It's why she started the No One Dies Alone Program in November 2012 at Sentara Norfolk General Hospital where she manages four full-time and four part-time chaplains.

  • Nurse Denise Baylous

    Updated: February 25, 2014 - 3:24 pm

    Posted: February 21, 2014

    Denise Baylous has a piece of advice: Don't sweat the small stuff. As a flight nurse and manager of Nightingale Regional Air Ambulance, she knows that life can change in a minute.

    "Nightingale is a fully functional clinical care unit," she said. "Anything that can be done in the ICU, we can do in the back of the aircraft."

    Half of all calls are to transport patients from one hospital to another, the other half are to accident scenes and medical emergencies. On board there's a nurse, a paramedic and a pilot.

  • Nurse Kim Moloney

    Updated: February 25, 2014 - 3:03 pm

    Posted: February 21, 2014

    Life is too short to be eating things you hate, so Kim Moloney asks her patients, "What do you like to eat?"

    "I ask what foods they really, really love," said the 56-year-old Norfolk resident. "There's nothing you can't have. It's just all about moderation, portion size and how frequently you have it."

  • Physician - Military Care James Hancock MD

    Updated: February 25, 2014 - 3:19 pm

    Posted: February 21, 2014

    The deputy commander of Naval Medical Center Portsmouth, Capt. James Hancock MD, said his job is "all about doing God's work."

    "They don't have to pay me," said the captain, who joined the U.S. Navy as an enlisted man. "I love my job."

    Hancock's resume shows 11 deployments including five combat tours in Iraq, Afghanistan, Serbia and Kosovo. He earned a Legion of Merit and a Purple Heart. Following East Timor's independence in Southeast Asia in 2002, he served as task force surgeon.

  • Physician - Pediatrician Endocrinologist Marta Satin-Smith MD

    Updated: February 25, 2014 - 3:26 pm

    Posted: February 21, 2014

    Dr. Marta Satin-Smith, an endocrinologist at Children's Hospital of The King's Daughters understands she cannot cure children with Type 1 diabetes, but she will do her best to make sure they live a happy life despite the disease.

    Unlike Type 2 diabetes, which in many cases can be reversed, Type 1 cannot.

    Known as Dr. Marta to her patients, she started in medicine by working in a laboratory studying growth hormones.

    "I intended to go into genetics," she said.

  • Physician - Surgeon Barry Strasnick, MD, FACS

    Updated: February 25, 2014 - 3:04 pm

    Posted: February 21, 2014

    Every year, 300 to 500 children are born with hearing loss in Virginia, but the state was only identifying about 24 children before the General Assembly passed legislation authored by Dr. Barry Strasnick in 2000 requiring hearing screenings for all newborns.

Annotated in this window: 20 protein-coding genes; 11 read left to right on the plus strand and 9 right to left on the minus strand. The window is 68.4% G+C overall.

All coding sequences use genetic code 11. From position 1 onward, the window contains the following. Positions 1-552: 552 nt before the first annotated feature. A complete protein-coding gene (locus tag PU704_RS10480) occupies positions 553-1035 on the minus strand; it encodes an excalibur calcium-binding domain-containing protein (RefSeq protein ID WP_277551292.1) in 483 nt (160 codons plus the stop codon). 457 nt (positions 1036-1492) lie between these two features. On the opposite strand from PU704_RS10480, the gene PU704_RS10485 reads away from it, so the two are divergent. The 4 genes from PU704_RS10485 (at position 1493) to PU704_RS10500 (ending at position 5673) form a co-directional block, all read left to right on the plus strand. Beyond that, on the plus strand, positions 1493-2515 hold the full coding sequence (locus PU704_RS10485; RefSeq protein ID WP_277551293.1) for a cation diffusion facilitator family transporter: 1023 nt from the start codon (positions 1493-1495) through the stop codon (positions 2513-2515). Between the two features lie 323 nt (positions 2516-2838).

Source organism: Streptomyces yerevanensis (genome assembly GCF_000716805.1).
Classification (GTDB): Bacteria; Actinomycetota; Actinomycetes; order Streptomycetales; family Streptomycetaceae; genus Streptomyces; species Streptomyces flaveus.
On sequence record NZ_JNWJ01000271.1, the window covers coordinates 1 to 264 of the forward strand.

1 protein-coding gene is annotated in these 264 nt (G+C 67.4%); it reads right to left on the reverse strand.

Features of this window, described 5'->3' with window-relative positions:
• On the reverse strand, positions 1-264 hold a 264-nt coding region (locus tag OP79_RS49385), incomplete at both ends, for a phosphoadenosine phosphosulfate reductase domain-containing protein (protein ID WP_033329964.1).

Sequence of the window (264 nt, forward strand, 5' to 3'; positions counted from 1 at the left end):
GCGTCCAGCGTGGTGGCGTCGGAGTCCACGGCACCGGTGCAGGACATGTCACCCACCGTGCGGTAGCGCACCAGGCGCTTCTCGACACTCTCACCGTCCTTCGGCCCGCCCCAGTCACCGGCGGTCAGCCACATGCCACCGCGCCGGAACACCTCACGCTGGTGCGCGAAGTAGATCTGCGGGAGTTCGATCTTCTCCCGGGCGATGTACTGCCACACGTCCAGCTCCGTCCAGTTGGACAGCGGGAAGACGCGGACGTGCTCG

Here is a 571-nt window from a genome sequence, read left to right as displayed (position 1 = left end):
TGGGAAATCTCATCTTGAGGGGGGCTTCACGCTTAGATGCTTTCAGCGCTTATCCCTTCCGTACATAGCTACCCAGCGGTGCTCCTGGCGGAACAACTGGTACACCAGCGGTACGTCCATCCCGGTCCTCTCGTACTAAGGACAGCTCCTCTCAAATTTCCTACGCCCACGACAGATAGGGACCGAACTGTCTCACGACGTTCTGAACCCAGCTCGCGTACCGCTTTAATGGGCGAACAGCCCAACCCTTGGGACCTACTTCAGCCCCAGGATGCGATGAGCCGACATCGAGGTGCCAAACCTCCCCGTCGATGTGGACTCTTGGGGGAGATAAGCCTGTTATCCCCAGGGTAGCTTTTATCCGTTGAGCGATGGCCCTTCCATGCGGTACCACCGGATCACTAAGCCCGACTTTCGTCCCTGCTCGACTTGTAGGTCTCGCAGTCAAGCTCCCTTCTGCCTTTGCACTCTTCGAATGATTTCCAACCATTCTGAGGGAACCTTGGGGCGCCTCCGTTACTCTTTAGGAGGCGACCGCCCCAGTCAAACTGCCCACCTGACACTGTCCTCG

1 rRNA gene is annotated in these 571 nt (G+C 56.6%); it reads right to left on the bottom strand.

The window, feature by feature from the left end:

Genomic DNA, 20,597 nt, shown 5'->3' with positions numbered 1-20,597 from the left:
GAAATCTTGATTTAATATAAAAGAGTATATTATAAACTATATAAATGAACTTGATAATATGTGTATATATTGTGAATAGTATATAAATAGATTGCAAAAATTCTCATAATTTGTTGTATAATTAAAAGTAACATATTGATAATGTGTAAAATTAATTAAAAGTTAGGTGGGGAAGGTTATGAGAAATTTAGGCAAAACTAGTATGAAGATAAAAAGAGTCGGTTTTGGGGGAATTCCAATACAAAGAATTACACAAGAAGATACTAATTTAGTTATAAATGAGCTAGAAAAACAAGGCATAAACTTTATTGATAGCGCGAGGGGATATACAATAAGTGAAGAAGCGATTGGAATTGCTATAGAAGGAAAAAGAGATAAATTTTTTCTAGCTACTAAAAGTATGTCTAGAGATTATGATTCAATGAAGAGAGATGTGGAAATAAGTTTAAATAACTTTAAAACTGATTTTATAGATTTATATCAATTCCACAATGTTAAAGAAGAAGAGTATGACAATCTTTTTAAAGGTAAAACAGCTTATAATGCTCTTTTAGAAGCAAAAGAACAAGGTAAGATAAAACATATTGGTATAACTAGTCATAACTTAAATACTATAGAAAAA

"We were missing about 90 percent," he said. "The average age of identification of hearing loss is 3 years and by that time education and social developments are greatly impaired."

  • Physicians group - Ophthalmology Virginia Eye Consultants

    Updated: February 25, 2014 - 3:14 pm

    Posted: February 21, 2014

    As Virginia Eye Consultants approached its 50th anniversary, it decided to celebrate with more than just a cake. The group donated eye surgeries to 50 individuals who needed but couldn't afford them.

    "We wanted to celebrate and thank the community," said Karen J. Spencer, chief executive officer of the practice, which has offices in Norfolk, Suffolk, Hampton and Smithfield. The thank-you resulted in 50 people having needed eye surgeries for free last August.

  • Specialist - Cardiology Keith Newby MD

    Updated: February 25, 2014 - 5:17 pm

    Posted: February 21, 2014

    Health care now is relatively disjointed, if you ask cardiologist Dr. Keith Newby.

    "I think there is a lot of repetitive testing done and there's a lot of poor coordination of care because you have these different entities, but none of them are communicating with each other," he said. "My hope was to consolidate things."

    In 2010 he developed Fort Norfolk Plaza, a $70 million city-subsidized project that houses multi-specialty medical groups.

  • Specialist - Dermatology Fred Quarles MD

    Updated: February 25, 2014 - 3:21 pm

    Posted: February 21, 2014

    Dr. Fred Quarles is a Hampton Roads dermatologist, but his affinity for treating the region is much more than skin deep.

    While Quarles complains the business side of a physician's practice often causes both doctors and patients to feel as if they're on the clock during consultations, he is adamant about bedside manner. Entering patient information into billing software is something for after hours.

    "Everybody's problem is a big problem," Quarles said. "For them to take time off work to come in, that's a big issue for them."

Post-event coverage

To view a handouts from the speaker, click this link:
Useful Websites Resource Guide.